My team recently adopted SCRUM processes, including daily stand-up meetings.

My question is: what happens to people whom arrive late to the daily stand-up meetings?

Currently, my team requires us to put a dollar into a breakfast taco fund, which I completely disagree with.

What does your team do?


The only valid response is: The team decides.

The time of daily scrum is a team decision and the punisment for late arrival is only team decision. My team uses more drastic approach: late person has to buy breakfast to all other team members (two donuts for every team member). We agreed on it as a team and it really helped.


This question has also other side. Did you make decision as a team? If not, you are not using clean SCRUM which is highly team centric. If you make decision as a team you have probably consider the best time for daily meetings. If you are not able to comply with such simple arrangement you are probably not a team player.


There is nothing wrong with this practice if it is a team decision and everybody agree with it. But nobody can command you to follow it. At least in my country any planned deduction from payroll has to be mentioned in some attachment to employment contract and employee has to sign it.


The author of Scrum and XP from the trenches suggest that you can move the daily meeting to some other time of the day. At morning is ideal but... it has to work for each team, so you can do concessions.

It can be a solution if arriving at different times is an expected (and desirable) thing.


This is a problem your team has to solve since its a team issue. Every team will solve management issues differently.
Talk to other members of your team to see if others share your opinion.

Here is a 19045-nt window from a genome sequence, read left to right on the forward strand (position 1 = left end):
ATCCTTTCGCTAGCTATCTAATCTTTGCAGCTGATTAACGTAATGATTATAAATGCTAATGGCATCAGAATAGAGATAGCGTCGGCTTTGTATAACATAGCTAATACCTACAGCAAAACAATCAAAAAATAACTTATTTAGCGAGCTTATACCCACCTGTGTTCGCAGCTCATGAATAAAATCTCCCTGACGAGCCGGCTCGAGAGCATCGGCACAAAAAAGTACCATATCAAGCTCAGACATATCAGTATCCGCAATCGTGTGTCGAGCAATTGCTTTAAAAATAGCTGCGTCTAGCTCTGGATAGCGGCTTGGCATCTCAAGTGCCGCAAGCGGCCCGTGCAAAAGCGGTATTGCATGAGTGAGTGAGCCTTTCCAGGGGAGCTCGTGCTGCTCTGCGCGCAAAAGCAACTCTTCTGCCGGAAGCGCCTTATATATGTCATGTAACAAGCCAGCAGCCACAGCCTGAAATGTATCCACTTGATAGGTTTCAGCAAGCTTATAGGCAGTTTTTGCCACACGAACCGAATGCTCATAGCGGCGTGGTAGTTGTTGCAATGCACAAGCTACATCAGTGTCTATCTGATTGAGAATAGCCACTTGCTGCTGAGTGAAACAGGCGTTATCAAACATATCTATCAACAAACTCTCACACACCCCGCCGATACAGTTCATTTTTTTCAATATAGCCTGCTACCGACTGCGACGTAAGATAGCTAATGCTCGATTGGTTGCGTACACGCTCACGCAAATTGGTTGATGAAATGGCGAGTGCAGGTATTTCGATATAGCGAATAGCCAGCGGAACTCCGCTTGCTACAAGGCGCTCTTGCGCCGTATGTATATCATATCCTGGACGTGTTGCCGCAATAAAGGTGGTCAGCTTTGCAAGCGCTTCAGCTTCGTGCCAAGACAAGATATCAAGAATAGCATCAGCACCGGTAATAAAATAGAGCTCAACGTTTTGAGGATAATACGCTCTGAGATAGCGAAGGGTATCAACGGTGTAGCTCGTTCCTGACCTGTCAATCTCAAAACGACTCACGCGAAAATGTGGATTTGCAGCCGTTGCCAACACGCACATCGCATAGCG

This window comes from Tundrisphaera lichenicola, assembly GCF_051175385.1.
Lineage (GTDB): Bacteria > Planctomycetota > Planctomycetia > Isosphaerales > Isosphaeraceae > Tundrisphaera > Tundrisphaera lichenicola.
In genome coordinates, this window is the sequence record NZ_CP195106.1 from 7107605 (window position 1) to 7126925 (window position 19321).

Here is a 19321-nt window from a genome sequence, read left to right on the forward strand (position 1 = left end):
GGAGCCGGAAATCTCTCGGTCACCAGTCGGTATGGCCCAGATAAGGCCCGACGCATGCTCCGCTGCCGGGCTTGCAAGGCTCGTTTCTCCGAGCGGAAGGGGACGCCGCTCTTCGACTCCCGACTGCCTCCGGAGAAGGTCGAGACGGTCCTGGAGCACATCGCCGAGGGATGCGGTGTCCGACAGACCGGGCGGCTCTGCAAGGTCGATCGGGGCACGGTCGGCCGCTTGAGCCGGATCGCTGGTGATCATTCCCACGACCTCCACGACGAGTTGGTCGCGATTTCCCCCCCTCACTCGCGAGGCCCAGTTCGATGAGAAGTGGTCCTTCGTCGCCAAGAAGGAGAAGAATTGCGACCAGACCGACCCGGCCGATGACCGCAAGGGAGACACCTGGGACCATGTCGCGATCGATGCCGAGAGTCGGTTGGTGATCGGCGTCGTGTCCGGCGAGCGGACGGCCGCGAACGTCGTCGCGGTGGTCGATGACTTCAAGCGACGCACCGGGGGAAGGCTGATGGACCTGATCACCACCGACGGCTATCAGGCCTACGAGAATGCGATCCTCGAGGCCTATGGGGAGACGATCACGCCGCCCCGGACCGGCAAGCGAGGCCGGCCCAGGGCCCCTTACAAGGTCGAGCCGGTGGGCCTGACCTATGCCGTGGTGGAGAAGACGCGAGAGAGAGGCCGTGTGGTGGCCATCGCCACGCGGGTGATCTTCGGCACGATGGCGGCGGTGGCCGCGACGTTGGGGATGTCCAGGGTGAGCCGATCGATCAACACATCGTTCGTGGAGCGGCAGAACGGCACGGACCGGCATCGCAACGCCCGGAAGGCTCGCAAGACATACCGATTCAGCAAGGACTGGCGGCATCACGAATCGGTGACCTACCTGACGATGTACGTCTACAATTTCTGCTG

If people are consistently late you might want to consider moving the meeting time, having harsher penalties or reward people who regularly show up on time.


Have the leader stop the conversation dead, and stare at the late-comer. Everyone else should follow suit. Ten to fifteen seconds should be plenty to send the message.


We don't use SCRUM specifically, but we have daily stand-up meetings to make sure every one is up to date with what happens.

Since all team members have very different schedules (some have children to leave at day care, some spend half the night at the pub) the pragmatic approach is to take it when everyone is on site. If anyone can't make it to the office before lunch, we make it a lunch meeting instead. It doesn't have to be harder than that :-)


In our team nothing happens. Sometimes the meeting is even postponed if someone tells in advance he's gonna be late. This is of course something the team should decide. In our case it would make no sense in "punishing" anyone coming late since the company policy in general allows much freedom in choosing your working hours. And in most cases there's a perfectly valid reason for being late. So, in our case, a punishment would only hurt the team spirit. Someone being absent from the meeting has so far caused no problems as it has not happened that regularly.


I like the 'when everyone gets there' approach. People who have an early schedule tend to use it as a 'holier than though' political tool to bash the late people esp. if the late people are more productive than them.